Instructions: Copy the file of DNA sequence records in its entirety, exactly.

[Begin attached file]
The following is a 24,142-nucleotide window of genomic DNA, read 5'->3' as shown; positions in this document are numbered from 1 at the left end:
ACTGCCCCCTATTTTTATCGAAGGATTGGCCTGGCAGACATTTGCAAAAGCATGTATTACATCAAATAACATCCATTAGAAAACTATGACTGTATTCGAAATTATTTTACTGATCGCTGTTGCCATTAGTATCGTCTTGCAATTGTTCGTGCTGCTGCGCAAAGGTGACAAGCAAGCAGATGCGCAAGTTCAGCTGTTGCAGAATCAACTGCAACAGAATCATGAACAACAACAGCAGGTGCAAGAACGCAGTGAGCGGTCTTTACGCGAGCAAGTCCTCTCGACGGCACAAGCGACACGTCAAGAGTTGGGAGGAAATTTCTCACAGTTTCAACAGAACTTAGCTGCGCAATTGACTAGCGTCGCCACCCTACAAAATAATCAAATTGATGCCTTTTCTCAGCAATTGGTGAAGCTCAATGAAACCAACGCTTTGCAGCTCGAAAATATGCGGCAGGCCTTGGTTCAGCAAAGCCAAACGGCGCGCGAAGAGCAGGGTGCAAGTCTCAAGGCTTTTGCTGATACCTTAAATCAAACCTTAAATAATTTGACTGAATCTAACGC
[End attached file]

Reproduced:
The following is a 24,142-nucleotide window of genomic DNA, read 5'->3' as shown; positions in this document are numbered from 1 at the left end:
ACTGCCCCCTATTTTTATCGAAGGATTGGCCTGGCAGACATTTGCAAAAGCATGTATTACATCAAATAACATCCATTAGAAAACTATGACTGTATTCGAAATTATTTTACTGATCGCTGTTGCCATTAGTATCGTCTTGCAATTGTTCGTGCTGCTGCGCAAAGGTGACAAGCAAGCAGATGCGCAAGTTCAGCTGTTGCAGAATCAACTGCAACAGAATCATGAACAACAACAGCAGGTGCAAGAACGCAGTGAGCGGTCTTTACGCGAGCAAGTCCTCTCGACGGCACAAGCGACACGTCAAGAGTTGGGAGGAAATTTCTCACAGTTTCAACAGAACTTAGCTGCGCAATTGACTAGCGTCGCCACCCTACAAAATAATCAAATTGATGCCTTTTCTCAGCAATTGGTGAAGCTCAATGAAACCAACGCTTTGCAGCTCGAAAATATGCGGCAGGCCTTGGTTCAGCAAAGCCAAACGGCGCGCGAAGAGCAGGGTGCAAGTCTCAAGGCTTTTGCTGATACCTTAAATCAAACCTTAAATAATTTGACTGAATCTAACGC